394 rhinos poached in South Africa during 2020

Black rhino South Africa

Fewer than 400 rhinos were poached in South Africa last year, according to the latest figures reported by South Africa’s Department of Environment, Forestry and Fisheries (DEFF) on 1 February 2021. While every poaching loss is heartbreaking, this total represents the sixth consecutive year of falling poaching numbers, and significantly, is a drop of one third as compared to 2019.

Cathy Dean, CEO of Save the Rhino International, says,

“Every 22 hours, a rhino was poached in South Africa during 2020. This is a welcome and much-needed decline since the peak of the poaching crisis, but we’re in an extremely worrying situation. Rhino populations have plummeted. They’ve had no time to recover from ruthless poaching throughout the last decade. As we step into the unknown of 2021, with huge financial strains facing South Africa’s reserves and parks, we’ve got to do everything possible to make sure that rangers have the skills, tools and motivation to keep going. We cannot afford to ease up.”

Graph showing rhinos poached in South Africa, 2007-2020.

Of course, we’re relieved that there were fewer rhinos poached last year than in recent years. But, there are important questions to be answered:

  1. What were the main factors contributing to the decline?

As reported by the Environment, Forestry, and Fisheries Minister Barbara Creecy, Covid-19 and the related travel restrictions within and outside of South Africa no doubt played a role in the reduced poaching total. The risk of being caught while going out to finding a rhino would have been extremely high during a time of strict curfew rules, let alone the drop in the number of international flights that limited trafficking opportunities. Meanwhile, despite movement restrictions that also affected ranger deployments, rangers continued to carry out patrols 24/7. Anecdotal evidence indicates that, particularly during the first lockdown, criminals that might have been Level 1 ‘shooters’ in normal years turned to alcohol and tobacco smuggling, as being easier routes to a quick profit.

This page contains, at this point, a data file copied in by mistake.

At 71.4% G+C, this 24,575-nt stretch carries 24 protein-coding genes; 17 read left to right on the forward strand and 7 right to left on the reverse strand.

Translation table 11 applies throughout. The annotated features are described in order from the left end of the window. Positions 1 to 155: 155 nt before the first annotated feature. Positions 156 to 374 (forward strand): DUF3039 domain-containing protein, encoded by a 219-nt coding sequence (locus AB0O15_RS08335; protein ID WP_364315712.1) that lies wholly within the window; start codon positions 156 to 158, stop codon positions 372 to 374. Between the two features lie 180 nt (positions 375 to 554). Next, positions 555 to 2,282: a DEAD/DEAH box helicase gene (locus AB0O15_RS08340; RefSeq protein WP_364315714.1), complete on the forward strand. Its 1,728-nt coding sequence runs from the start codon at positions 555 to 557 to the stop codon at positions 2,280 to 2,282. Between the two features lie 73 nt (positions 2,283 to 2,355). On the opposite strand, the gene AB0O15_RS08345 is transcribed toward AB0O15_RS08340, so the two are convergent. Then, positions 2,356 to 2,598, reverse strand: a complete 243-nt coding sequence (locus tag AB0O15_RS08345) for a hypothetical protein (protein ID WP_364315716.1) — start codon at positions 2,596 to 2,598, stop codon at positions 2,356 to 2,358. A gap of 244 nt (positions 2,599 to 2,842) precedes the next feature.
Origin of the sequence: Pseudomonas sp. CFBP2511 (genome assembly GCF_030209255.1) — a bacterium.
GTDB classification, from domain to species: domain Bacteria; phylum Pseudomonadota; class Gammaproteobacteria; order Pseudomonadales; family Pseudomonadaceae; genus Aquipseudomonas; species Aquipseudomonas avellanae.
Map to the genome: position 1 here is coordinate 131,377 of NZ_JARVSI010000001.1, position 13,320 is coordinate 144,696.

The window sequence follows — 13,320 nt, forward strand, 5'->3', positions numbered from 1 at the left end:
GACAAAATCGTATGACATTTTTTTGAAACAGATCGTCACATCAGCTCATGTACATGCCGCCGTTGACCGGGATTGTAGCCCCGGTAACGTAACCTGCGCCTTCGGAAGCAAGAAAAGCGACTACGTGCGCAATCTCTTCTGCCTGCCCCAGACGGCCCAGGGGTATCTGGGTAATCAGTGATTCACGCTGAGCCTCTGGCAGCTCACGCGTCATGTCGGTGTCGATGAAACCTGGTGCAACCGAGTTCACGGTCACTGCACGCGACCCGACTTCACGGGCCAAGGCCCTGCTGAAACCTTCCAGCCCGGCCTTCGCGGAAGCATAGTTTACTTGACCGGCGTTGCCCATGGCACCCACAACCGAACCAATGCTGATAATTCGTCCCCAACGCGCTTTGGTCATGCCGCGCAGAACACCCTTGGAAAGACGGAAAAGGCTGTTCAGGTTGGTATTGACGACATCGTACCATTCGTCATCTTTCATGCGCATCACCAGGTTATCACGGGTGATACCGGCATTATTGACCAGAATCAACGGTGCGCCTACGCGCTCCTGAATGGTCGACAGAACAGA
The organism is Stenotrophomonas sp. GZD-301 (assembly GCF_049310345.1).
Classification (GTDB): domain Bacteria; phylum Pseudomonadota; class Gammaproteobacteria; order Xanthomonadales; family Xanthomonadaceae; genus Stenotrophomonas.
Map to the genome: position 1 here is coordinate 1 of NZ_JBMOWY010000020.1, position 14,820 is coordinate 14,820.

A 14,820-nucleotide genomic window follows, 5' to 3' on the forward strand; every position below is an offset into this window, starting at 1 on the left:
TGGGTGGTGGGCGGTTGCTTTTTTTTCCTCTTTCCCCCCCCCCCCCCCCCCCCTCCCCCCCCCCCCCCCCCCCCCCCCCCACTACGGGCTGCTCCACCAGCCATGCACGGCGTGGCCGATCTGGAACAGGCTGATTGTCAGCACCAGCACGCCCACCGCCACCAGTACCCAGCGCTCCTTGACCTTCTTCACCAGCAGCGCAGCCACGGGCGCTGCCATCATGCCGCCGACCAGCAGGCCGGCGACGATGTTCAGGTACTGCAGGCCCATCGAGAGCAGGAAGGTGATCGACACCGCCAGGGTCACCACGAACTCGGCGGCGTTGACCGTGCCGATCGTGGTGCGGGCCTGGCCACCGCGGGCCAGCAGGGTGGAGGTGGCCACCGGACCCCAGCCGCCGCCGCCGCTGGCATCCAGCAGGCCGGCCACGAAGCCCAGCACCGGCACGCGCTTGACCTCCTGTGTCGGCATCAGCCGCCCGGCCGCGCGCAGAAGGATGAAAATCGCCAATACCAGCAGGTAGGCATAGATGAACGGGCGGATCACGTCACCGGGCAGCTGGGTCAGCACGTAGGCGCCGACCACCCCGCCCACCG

2. Were there fewer incidents recorded, or just fewer ‘successful’ poaching attacks?

The total number of detected poaching attempts (i.e. attempted poaching  and ‘successful’ poaching incidents) has not been released, but there are some signs pointing to a general reduction in activity. In Kruger National Park (KNP), for example, it has been reported that there was a 21% decrease in poaching activity during 2020. Yet, it’s clear that incursions to the Park, and to other parks and reserves throughout South Africa increased when Covid-19 lockdown restrictions eased were eased, with 166 rhinos killed during the first six months of the year and 228 rhinos killed during the second half of the year. DEFF reported that the largest spike in poaching incidents at Kruger was during the month of December. Is this a product of months of unsatisfied demand, that is likely to continue?

3. Are poaching gangs moving into new areas?